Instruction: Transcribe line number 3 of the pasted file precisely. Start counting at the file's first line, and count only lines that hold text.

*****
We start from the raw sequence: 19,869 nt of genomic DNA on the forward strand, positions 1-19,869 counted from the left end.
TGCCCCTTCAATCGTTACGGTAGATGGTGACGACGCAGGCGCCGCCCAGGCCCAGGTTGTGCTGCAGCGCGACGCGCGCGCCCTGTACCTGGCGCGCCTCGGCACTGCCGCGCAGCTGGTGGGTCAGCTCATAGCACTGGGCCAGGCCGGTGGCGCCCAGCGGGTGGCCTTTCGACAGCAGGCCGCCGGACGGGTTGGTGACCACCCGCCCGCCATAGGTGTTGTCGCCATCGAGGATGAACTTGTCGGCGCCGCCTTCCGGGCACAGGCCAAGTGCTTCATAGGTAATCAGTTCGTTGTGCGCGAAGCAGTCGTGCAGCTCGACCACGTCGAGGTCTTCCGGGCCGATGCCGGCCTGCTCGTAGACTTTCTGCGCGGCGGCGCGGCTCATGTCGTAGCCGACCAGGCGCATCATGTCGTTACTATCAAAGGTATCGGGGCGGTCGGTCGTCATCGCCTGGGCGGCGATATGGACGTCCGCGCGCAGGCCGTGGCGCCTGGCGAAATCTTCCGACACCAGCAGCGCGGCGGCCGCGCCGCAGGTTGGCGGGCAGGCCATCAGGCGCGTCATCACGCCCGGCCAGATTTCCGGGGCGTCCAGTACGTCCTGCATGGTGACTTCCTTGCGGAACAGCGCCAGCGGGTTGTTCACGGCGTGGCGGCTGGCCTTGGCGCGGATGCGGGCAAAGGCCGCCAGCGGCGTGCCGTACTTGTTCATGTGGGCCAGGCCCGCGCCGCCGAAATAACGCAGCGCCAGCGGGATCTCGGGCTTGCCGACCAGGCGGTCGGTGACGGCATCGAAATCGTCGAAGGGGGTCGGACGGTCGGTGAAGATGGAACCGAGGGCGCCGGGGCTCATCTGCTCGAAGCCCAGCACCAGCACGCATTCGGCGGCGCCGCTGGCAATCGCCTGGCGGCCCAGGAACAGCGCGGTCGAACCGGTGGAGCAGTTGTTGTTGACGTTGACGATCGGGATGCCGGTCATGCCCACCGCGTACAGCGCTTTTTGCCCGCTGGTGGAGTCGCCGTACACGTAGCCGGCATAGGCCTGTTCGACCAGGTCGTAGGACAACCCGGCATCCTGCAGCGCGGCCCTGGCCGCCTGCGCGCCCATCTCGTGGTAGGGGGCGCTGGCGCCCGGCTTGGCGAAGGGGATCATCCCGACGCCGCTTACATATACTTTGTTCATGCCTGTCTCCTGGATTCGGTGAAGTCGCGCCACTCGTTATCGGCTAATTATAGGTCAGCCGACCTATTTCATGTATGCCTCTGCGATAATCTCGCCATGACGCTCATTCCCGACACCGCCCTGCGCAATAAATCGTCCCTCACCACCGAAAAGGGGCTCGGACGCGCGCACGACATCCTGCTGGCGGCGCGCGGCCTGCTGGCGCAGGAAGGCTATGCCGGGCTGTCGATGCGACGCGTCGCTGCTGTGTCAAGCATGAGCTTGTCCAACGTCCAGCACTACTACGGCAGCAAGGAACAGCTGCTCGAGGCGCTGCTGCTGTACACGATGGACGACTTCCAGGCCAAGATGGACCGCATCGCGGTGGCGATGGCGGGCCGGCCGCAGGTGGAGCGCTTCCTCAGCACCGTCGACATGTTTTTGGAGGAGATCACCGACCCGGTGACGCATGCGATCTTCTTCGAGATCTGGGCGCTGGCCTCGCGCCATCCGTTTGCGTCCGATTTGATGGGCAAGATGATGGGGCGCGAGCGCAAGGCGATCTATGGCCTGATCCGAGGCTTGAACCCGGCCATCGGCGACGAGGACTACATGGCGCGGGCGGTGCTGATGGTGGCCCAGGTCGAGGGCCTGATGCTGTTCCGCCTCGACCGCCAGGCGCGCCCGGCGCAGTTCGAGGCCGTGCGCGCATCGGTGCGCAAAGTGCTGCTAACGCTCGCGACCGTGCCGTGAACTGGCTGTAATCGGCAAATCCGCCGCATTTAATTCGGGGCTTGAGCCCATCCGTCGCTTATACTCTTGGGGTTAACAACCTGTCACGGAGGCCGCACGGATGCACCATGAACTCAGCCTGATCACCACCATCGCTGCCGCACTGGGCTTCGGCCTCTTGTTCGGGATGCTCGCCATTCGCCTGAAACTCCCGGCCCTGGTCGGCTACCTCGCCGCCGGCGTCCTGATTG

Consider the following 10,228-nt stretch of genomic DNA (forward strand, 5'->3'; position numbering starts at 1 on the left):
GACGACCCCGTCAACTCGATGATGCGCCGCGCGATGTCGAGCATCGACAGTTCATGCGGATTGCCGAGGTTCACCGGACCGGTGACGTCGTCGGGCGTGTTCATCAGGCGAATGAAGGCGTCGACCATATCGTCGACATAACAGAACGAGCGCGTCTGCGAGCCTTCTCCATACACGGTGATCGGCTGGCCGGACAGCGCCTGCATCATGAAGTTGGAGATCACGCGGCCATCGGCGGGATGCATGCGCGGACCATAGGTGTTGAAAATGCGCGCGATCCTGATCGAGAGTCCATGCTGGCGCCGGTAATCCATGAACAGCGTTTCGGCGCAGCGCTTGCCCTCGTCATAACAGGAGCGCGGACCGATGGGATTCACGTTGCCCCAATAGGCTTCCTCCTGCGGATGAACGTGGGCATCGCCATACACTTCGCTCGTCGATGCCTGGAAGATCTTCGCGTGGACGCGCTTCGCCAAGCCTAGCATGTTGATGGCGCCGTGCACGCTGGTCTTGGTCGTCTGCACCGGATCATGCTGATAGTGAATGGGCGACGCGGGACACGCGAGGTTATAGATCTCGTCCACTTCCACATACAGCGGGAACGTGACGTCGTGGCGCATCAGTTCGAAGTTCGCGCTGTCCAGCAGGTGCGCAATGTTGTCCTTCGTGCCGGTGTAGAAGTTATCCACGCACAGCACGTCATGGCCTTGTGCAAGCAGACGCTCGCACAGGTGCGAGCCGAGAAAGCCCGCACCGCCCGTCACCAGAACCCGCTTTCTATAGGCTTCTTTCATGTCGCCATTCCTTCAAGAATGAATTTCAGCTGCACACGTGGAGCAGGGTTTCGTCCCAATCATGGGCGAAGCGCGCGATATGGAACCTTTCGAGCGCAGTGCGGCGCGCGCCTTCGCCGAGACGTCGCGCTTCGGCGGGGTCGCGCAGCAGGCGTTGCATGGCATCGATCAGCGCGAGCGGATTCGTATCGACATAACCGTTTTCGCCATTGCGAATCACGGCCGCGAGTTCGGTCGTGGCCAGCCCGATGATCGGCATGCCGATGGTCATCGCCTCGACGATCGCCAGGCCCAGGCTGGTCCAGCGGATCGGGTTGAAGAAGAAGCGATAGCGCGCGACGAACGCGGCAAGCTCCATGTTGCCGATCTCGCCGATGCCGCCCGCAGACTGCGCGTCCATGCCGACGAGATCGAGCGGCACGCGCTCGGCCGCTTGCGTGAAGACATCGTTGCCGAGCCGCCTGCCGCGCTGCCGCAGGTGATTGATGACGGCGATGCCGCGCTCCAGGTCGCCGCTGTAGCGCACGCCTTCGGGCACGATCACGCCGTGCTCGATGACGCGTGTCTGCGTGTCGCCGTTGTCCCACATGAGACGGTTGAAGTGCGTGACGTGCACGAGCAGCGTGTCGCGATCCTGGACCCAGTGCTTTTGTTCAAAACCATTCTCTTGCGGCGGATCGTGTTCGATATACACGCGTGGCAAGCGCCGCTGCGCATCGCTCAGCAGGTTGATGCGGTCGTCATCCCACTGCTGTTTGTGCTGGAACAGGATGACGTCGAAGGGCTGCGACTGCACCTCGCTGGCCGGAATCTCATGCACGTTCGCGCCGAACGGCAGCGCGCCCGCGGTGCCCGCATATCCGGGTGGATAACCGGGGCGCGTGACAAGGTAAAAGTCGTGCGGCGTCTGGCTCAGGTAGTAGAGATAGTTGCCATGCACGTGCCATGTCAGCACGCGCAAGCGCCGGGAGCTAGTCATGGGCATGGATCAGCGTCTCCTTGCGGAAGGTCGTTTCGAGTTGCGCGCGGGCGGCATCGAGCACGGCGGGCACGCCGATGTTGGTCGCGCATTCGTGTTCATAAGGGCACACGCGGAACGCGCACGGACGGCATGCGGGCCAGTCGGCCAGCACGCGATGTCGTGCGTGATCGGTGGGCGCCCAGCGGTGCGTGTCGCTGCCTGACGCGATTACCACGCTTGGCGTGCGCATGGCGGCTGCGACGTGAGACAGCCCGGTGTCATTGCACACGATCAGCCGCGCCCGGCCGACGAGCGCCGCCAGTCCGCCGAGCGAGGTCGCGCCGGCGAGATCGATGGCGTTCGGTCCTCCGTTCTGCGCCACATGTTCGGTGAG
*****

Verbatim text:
Consider the following 10,228-nt stretch of genomic DNA (forward strand, 5'->3'; position numbering starts at 1 on the left):